Manchester United: Why Louis Van Gaal Needs Antoine Griezmann

Atletico Madrid forward Antoine Griezmann
Antoine Griezmann of Atletico Madrid at the Vincente Calderon, Madrid, April 13, 2016. Griezmann is a potential transfer target for Manchester United. Gonzalo Arroyo Moreno/Getty

He's the skinny French kid schooled in the Spanish way — but Antoine Griezmann could yet make his career in the less exotic environs of Trafford.

El Confidencial, the Spanish newspaper, became excitable this week, proclaiming that Manchester United will pay "whatever it takes" to stuff Griezmann onto a charter flight and zoom him to the northwest of England.

In this case, "whatever it takes" is likely to be around €80 million (£63 million or $91 million)—Griezmann's release clause, the largest in Atletico Madrid's history.

Why such a vast sum? The devil may be found lurking in the statistics. In Diego Simeone's version of footballing Communism—every member of the collective sweating blood for the cause—Griezmann, 25, has still managed 31 goals in 51 appearances in all competitions.

A team—any team, but especially one of Europe's teams more elite than Atletico—will be looking at those gaudy numbers and thinking how much gaudier they might become in a team that allows Griezmann license to attack.

"Attack, attack, attack." It's the famous cry of the Stretford End, roared more in frustration these days in the deadened era of Louis Van Gaal.

Ironically, Griezmann's role at United might be more stilted and less attacking than his game at Atletico, which involves using his razor-sharp skills on the counter-attack.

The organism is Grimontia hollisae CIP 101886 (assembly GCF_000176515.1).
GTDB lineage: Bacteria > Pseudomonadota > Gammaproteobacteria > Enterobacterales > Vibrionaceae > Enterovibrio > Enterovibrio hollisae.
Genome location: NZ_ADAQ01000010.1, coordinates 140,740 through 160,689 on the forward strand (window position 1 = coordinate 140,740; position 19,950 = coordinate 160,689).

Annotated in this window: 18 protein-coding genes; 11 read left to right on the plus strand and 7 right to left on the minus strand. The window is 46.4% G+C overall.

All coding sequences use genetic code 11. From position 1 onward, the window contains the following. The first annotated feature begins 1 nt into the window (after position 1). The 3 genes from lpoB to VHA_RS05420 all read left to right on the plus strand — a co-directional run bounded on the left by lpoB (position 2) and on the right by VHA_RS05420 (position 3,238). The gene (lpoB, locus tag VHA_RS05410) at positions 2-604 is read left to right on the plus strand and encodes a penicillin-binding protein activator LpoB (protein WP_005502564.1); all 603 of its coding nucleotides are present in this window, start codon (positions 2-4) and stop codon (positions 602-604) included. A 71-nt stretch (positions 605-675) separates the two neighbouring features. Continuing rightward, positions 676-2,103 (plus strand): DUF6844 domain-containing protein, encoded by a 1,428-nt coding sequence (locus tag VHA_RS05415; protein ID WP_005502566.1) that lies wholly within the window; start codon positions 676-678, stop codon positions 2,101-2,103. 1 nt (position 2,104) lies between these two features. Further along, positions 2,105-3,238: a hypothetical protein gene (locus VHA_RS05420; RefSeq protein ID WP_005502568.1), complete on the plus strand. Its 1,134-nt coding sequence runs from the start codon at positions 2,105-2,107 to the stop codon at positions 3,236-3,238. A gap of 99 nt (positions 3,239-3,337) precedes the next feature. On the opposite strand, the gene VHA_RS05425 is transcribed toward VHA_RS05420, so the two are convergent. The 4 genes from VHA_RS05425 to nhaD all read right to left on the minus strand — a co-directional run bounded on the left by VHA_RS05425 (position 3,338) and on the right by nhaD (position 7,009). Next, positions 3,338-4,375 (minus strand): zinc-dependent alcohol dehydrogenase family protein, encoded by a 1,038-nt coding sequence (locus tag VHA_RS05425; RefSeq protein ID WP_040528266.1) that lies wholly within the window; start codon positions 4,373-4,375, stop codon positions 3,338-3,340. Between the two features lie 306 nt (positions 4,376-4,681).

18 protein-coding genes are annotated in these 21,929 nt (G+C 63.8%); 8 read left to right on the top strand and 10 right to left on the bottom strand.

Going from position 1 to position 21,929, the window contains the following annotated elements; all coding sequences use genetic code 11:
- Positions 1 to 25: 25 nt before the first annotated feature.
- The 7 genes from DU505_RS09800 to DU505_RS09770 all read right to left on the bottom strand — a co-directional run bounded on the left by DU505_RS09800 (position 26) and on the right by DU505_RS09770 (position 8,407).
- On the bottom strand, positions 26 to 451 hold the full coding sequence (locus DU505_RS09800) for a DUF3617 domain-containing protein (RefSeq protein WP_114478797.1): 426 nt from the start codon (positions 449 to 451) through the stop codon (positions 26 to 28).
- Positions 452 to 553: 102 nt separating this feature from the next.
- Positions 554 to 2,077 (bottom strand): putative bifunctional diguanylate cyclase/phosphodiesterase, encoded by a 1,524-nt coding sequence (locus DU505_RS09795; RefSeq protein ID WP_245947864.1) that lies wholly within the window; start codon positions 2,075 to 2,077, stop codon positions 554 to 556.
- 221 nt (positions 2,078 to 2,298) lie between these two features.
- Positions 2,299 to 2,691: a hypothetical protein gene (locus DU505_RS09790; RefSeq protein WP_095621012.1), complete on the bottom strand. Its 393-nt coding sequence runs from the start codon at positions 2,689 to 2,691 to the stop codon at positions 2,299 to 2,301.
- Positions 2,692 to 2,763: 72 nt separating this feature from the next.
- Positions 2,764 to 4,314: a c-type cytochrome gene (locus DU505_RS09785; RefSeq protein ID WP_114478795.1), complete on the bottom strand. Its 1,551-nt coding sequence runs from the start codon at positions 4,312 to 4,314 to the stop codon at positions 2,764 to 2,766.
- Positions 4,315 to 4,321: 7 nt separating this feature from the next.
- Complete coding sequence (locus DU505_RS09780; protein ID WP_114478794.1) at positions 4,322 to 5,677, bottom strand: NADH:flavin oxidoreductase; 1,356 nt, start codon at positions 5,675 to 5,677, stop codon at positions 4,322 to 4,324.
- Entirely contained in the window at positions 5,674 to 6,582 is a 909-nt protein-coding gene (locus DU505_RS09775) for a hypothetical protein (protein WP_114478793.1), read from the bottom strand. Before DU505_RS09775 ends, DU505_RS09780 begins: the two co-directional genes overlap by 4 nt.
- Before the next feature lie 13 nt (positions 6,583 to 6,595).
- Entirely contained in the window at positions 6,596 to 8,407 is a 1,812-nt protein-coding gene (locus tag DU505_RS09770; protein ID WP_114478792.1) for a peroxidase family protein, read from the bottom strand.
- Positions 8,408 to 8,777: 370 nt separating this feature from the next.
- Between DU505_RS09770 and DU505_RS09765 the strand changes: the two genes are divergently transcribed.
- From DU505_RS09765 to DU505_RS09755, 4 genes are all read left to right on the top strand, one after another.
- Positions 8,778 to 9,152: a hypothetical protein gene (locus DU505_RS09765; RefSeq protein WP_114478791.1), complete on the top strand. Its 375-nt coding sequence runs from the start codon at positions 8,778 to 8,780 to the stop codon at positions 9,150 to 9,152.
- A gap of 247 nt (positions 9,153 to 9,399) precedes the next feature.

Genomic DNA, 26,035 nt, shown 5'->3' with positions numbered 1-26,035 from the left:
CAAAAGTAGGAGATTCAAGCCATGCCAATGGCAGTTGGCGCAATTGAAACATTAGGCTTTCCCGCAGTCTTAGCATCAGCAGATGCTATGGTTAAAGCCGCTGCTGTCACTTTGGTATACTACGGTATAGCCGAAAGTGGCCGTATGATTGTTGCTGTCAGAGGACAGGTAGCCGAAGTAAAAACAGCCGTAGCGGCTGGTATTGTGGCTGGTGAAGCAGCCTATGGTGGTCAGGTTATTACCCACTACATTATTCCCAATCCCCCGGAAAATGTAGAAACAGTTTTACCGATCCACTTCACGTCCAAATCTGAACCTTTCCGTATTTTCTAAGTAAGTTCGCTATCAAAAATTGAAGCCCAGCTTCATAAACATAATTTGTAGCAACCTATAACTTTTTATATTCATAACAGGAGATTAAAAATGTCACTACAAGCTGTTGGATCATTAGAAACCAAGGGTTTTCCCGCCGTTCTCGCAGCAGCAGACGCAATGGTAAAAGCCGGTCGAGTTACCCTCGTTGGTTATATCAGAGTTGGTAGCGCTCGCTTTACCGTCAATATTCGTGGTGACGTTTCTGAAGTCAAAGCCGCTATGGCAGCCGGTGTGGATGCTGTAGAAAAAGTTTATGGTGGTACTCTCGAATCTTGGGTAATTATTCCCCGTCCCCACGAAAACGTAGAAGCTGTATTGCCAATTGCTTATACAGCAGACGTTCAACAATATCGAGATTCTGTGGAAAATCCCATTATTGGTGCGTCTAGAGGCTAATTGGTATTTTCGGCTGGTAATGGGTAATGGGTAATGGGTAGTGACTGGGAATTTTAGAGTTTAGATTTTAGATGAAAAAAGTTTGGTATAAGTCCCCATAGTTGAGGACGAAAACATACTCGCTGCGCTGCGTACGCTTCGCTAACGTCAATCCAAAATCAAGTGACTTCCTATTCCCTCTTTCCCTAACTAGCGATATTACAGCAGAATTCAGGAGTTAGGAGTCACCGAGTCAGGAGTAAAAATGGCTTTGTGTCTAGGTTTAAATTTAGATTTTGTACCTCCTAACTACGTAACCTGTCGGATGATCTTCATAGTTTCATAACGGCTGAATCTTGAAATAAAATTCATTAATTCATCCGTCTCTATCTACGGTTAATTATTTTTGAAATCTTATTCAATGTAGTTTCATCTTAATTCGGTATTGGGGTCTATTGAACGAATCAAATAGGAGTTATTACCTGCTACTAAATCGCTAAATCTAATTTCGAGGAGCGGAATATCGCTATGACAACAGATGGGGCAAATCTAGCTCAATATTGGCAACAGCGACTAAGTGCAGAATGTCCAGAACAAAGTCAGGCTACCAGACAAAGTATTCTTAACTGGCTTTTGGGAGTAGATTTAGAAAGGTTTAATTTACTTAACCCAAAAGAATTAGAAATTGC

Van Gaal has, so far, failed to coax anything like peak form from Memphis Depay, the winger signed last summer from PSV Eindhoven. And while Griezmann is a significant upgrade, the same worries over his role in a side with a lack of attacking fluidity would persist.

Of course, if Jose Mourinho takes over at United it isn't difficult to see Griezmann, who was born in France and plays for the French national team but spent the formative years of his professional career at Real Sociedad, playing a role similar to that of Eden Hazard when the Portuguese was in charge at Chelsea—a dynamic forward shuttling back near constantly to help the defense.

The difference is Hazard had to learn that defensive role, and he has never quite seemed comfortable in the straitjacket. Griezmann, though, has been taught football's more brutally pragmatic arts by Simeone, so he should have little trouble adapting.

This is a transfer that makes sense for United—nay, for most elite European teams—as long as the club is prepared to pay through its nose and its ears. The extravagant outlay will almost certainly be worth it.